Junior Ganymede
We endeavor to give satisfaction

No One Sane Adopts their Turtle

February 21st, 2013 by G.

I can see that the statement of one-ness of being between God, Christ and Man may lead, further down the inferential chain, to consequences which are apparently heretical or otherwise unacceptable – yet such ‘third-level incoherence’ is always the case for any theology concrete and simple enough to be relevant and useful in life.
Better a deep level of possible theological incoherence, than a superficial level of theological irrelevance – which looks very much like evasion.

Thus Bruce Charlton.

Mormonism is almost explicitly what he’s talking about. We start with the basic insight that he has and push pretty far down the inferential chain. What occurs to me is that pushing on down the inferential chain isn’t really the problem, it’s starting to see the further links in the chain as equally important to the starting point. Or, as someone much smarter than me put it, “Be still; and know that I am God.”

Comments (5)
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February 21st, 2013 03:57:09

February 21, 2013

Charlton’s post and comments sound like he’s talking himself into Mormonism.

Adam G.
February 21, 2013

All theologies are incorrect in detail.
–Bruce Charlton


February 21, 2013

Charlton’s blog is becoming a significant distraction from my important work of designing weapons of mass destruction. Death Star, Inc., may never be the same.

This particularly jumped out at me:

And the thing which induces people to know yet to reject the offer is pride; an insistence upon imposing one’s own, personal, system of evaluation upon reality.

It is not that such people actively want Hell as such, but that they deliberately reject Heaven – because Heaven entails chosen subordination of oneself to God, to Reality, to objective Truth.

It is in this sense that Hell is chosen.

This is part of an essay which argues for what is essentially the Mormon understanding of the sin against the Holy Ghost, stripped of some of its legalisms.*

And what this excerpt seems to say is that refusal to subordinate oneself to God is equivalent to refusal to subordinate oneself to reality. It’s a strikingly different picture from the God-as-Oriental-tyrant picture touted by the more militant atheists I know.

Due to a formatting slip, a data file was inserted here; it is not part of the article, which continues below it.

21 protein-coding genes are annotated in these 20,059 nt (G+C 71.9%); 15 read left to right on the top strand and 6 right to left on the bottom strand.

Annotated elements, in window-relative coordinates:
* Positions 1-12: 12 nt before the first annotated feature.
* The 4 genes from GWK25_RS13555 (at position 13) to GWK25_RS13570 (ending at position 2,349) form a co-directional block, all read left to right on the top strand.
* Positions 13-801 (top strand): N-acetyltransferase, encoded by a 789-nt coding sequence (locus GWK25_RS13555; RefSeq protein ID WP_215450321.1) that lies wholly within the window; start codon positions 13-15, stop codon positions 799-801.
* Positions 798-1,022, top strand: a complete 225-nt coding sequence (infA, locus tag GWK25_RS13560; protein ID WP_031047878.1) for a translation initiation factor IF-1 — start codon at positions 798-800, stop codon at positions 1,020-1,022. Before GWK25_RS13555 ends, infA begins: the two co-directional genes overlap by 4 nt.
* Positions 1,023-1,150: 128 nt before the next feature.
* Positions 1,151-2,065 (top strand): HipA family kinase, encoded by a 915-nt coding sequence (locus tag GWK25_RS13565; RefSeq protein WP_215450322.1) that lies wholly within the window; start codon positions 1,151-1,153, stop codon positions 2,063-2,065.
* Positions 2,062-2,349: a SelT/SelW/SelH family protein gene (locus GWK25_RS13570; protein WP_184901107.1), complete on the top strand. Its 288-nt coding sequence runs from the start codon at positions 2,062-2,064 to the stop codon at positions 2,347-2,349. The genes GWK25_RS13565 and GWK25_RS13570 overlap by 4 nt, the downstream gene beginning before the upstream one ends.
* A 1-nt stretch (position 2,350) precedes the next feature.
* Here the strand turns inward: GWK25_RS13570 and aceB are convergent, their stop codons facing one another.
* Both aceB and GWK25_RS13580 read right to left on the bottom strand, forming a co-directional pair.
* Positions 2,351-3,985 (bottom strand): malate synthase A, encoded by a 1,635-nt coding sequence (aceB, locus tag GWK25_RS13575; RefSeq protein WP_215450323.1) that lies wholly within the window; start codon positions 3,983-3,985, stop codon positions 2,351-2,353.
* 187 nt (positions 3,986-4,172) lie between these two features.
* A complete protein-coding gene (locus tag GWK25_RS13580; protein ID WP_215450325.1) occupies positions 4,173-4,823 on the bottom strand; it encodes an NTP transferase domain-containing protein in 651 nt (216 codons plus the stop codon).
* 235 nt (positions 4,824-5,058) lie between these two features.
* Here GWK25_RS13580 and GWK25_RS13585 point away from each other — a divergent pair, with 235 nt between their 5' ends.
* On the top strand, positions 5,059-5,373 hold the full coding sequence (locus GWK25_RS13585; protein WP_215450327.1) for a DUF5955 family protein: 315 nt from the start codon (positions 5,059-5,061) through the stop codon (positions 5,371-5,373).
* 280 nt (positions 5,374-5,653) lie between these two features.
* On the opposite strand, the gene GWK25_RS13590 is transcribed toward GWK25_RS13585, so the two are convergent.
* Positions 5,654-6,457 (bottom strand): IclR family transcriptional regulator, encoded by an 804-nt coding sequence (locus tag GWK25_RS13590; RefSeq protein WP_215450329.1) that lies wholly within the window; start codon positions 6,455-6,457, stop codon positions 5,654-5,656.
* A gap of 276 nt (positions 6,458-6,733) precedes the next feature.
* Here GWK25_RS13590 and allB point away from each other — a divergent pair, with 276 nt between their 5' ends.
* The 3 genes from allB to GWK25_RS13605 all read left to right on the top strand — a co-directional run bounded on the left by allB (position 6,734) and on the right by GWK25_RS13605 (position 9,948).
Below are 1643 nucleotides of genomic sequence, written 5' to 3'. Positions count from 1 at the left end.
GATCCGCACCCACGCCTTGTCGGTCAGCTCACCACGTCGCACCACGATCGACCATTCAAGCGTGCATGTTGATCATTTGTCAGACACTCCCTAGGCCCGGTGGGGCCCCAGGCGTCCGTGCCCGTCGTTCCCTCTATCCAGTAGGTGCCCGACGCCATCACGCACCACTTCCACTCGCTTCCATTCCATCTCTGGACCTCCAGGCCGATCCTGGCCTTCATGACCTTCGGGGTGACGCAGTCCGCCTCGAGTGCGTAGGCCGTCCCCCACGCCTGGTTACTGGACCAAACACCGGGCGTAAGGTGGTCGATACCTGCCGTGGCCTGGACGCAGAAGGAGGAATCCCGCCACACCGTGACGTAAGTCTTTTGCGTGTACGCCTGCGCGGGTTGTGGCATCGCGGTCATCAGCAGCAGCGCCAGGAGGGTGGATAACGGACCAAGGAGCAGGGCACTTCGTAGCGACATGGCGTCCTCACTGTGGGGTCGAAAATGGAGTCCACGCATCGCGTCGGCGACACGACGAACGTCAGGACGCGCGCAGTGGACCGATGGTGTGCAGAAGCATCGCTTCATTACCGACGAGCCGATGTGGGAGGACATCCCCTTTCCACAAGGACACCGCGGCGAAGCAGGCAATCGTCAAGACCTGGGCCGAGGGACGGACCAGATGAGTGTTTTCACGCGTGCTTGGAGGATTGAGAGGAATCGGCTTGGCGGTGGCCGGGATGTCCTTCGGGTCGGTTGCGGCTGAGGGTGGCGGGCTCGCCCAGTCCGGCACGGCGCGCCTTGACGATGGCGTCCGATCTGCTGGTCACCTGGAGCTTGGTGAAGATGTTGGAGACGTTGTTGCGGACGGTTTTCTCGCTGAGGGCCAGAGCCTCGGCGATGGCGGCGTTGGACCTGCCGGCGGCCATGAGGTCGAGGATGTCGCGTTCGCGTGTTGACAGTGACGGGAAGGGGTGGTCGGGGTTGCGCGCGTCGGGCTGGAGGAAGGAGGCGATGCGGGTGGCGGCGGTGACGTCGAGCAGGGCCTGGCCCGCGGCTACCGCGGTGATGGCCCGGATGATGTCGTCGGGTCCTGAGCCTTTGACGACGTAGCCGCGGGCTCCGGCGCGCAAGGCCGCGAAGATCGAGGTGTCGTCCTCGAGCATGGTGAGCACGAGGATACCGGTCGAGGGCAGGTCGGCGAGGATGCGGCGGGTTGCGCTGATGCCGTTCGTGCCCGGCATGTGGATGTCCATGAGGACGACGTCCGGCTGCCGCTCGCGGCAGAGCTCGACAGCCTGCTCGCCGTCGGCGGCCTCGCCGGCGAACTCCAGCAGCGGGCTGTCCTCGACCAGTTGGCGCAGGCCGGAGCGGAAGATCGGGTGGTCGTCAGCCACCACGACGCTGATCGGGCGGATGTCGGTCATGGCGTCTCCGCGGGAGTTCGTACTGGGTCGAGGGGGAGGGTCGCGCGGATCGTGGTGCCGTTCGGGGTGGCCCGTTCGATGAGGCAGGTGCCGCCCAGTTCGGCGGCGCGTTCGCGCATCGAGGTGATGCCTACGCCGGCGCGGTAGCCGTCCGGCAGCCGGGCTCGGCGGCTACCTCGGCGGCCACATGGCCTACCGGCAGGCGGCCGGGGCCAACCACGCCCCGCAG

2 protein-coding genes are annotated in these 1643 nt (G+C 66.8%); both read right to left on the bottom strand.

My fear is that Charton, having come to appreciate the appeal of Mormonism, is going to start working on a really devastating rebuttal of the “Yes, but…” variety. Of course, he may fail, and draw the obvious conclusion; but I am not an optimist. After all, if he were to abandon his creedal Christian orthodoxy, what would become of him?

*Not that the legalisms are untrue or unimportant. Just that they can be the trees that obscure the forest.

Adam G.
February 21, 2013

Some of what he says approaches a kind of Taoist Christianity, if Taoists were practical-minded Anglo-Saxons.

The Way that can be said is not the true Way.

I think its unlikely he’s going to explode on Mormons as long as we keep marrying and having kids and being disliked by the PC crowd. He has, unfortunately, elaborated some pretty sterling defenses that allow him to be as sympathetic as he is.

It’s curious, though, that I am in a way relearning the glories of Mormon doctrine from two righteous gentiles, Bruce Charlton and Stephen Webb.

Adam G.
February 21, 2013

“theology is necessary; yet once there is a theology there will be questions, and these questions will seem to require answers, and these answers will satisfy some and lead to further questions among others…

When Christianity focuses on theology, then trouble is in the offing, unless there is already great faith, humility, inner discipline and love of God within which theological exploration may occur.

But even then, the corruptions of the world, the limits of knowledge and the feebleness of reason will tend to lead us astray.


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